Subletter to the Editor
New York City isn't just an expensive town- it is a town that requires one to hemorrhage money, and knowing how to spell the word "hemorrhage" isn't as lucrative as one would like. Some mornings I wake up and I look in my empty wallet and I wonder how I managed to spend exactly the amount of money I had without committing some level of larceny; some mornings I wake up and commit some level of larceny. The point is, those of us who like to live a certain lifestyle in this city (ie: fro-yo, toppings, DVR, ability to sneer at people who order chicken during group dinners) and lack incriminating photos of relatives usually have to get creative for our mad money.
Th only thing in the NYC location of this store is quarters- three for a buck.
I'm pretty good in terms of earning a little side cash--the resale of things on Ebay, taking yet not leaving a penny, fostering relationships with wealthy and frail great aunts, etc--but one of the major boons to my bank account has been the rental of my cute little apartment in the East Village. On weekends when I'm not here, or am able to not be here, I rent it to complete strangers for about a hundred bucks a night, depending on the season. Many people express surprise at this--my grandparents are so unable to wrap their heads around it after three years that I sometimes wonder if it's my fault for not starting off by explaining "currency" to them--and sometimes even derision; they then go on to their soul-crushing jobs inputting data into an infinite spreadsheet. But for the curious, I always get asked the same questions:
How do you find people to rent your apartment?
A: The same way you find people to fulfill your fantasy of a complete stranger coming up to you on the street, spitting in your face, and then walking away wordlessly. Craig's List, baby.
Aren't you worried about people stealing your stuff?
A: No. If you owned my stuff, you'd be pretty secure in its relatively low black market resale value as well. I used to take a $100 deposit and lock all of my valuables up in a spare closet, til I realized how depressing it was that my "valuables" consist of a laptop, two wireless Xbox 360 controllers, a vibrator, several bottles of liquor, and a ring I got for my confirmation that I had believed to be precious stones until I realized Leonardo DiCaprio and Djimon Hounsou didn't make a movie called "Pink Ice Topaz" for a reason.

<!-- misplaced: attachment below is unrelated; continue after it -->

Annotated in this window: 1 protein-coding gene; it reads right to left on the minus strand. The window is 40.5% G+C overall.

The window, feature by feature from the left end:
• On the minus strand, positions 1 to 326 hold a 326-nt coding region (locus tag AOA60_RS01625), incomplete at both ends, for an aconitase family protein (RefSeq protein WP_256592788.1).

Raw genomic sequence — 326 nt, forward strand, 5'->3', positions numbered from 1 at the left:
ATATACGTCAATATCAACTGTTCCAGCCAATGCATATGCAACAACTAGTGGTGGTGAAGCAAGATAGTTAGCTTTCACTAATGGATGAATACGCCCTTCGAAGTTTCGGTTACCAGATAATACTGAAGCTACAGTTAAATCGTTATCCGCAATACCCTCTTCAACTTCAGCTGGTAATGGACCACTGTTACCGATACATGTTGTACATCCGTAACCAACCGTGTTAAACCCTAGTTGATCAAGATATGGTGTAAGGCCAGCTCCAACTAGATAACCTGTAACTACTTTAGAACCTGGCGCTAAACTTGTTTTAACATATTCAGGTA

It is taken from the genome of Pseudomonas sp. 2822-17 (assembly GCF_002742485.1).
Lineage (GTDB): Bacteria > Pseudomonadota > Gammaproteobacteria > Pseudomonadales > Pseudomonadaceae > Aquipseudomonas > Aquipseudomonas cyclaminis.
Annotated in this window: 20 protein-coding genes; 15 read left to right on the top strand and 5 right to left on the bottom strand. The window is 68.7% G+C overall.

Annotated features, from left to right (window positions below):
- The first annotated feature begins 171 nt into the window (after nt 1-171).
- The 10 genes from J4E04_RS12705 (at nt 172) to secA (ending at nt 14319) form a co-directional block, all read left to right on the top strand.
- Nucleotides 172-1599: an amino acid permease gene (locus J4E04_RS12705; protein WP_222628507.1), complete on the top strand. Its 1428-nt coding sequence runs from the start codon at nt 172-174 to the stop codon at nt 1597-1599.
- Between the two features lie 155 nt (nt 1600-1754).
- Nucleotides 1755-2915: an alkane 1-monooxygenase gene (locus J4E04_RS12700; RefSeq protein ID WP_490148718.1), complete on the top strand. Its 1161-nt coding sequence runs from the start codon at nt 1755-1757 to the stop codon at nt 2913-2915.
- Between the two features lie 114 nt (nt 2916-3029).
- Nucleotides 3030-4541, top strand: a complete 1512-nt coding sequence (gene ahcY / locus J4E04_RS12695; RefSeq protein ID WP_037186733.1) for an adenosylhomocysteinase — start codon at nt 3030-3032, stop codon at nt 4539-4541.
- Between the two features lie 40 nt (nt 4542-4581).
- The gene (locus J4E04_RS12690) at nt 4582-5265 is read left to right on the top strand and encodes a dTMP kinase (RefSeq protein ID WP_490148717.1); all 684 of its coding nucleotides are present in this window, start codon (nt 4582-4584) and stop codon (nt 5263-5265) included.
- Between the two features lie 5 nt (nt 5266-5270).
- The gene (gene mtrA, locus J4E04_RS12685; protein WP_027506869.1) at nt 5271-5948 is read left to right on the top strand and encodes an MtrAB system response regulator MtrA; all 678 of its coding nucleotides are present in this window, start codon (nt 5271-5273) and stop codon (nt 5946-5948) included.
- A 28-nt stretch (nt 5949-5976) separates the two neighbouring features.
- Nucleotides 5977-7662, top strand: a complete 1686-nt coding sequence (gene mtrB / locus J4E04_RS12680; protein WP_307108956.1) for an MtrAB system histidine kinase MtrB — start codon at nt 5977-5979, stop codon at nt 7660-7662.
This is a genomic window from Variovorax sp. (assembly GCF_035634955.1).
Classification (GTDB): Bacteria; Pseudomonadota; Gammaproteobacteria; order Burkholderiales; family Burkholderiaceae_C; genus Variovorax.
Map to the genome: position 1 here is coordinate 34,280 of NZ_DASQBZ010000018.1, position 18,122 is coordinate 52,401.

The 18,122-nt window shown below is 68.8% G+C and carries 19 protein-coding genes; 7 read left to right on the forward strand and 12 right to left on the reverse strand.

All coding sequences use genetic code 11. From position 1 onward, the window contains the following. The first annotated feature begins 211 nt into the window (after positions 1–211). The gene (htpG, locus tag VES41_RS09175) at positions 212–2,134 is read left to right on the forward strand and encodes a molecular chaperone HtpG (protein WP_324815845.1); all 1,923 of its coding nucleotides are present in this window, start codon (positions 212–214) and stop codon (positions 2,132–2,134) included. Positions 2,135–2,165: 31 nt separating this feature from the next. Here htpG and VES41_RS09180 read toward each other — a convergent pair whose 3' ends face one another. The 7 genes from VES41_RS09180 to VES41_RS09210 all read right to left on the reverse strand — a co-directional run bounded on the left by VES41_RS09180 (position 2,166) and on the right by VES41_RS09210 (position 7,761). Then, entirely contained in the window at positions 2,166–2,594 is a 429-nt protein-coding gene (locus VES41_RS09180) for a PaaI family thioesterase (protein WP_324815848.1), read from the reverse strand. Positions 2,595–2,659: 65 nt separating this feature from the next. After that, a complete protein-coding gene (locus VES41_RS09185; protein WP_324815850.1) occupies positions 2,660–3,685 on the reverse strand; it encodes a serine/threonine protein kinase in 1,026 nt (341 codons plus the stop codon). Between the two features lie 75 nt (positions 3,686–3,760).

Aren't you worried about people going through your drawers?
A: I've found that for a hundo a night, my privacy constraints pretty much melt right away.
But suppose they smell your panties?
A: I'm surprised at the number of people that place an importance on the happenings of their panties, as if they're living, feeling objects whose personal space shouldn't be violated. I'm not saying I don't respect the boundaries of certain objects--American flags, plants, sharp pointy spikes-I'm just saying that these items are typically not ones I store in my crotch.
People have sex on your bed.
A: Not a question.
People have sex on your bed (raise in intonation, as if quizzically)
A: Join the club.
Doesn't that bother you?
A: It bothers me that my parents still have sex. Very, very, very much. So much so that the idea of any other coupling involving any combination of man, child, or beast, at any location on this earth, could not even begin to enter into the stratosphere of Ick in which the mental image of my parents doing it resides. Sometimes I have to rewatch Faces of Death just to remind myself that other people out there have to resort to far more extreme measures to get their grisly kicks off.
Aren't you worried that people will make copies of your keys and come into your apartment at night after you've returned and kill you?
A: I wasn't, no. But if someone wants to lay out several hundred dollars for the privilege of killing me in the privacy of my own apartment instead of the very public hallway just outside of my apartment, then I appreciate the windfall.
Do they eat your food?
A: Not usually; my ideas of what constitutes a delicious meal usually appeals more to kindergartners than grown ups. Some people do leave me food, though, ranging from basic cooking ingredients (carrots, eggs, OJ) and beer to leftovers from nearby restaurants. I eat all food regardless of race, creed, or origin.
Do you meet the people first?
A: Sometimes. I used to require a copy of their driver's license and a deposit, but as with most standards I have, it required effort, and was abandoned. Sometimes I don't even know the name of the person that stays in my apartment, and I just leave keys under the doormat, or meet with the subletter's friend or relative somewhere in NYC to do the wad of cash/key exchange. It only takes about a minute, and I look like a badass drug dealer to anyone watching. I like to think I'm helping to eradicate stereotypes.
What kind of people typically rent your apartment?
A: A lot of foriegners who are travelling the country, a lot of couples in their 30s who don't want to crash on friends' couches at that age. I also get a lot of NYC people who have parents visiting and don't want to subject them to futons, the sounds of lovemaking, or the morning wood of roommates.
Suppose your landlord finds out?
A: That would suck. However, considering she's a 98-year-old (conservative estimate) Polish woman who lives several blocks away and had trouble with the ballpoint click pen that we used to sign my lease, I'm pretty sure the concept of "Craig's List" and "the internet" are beyond her.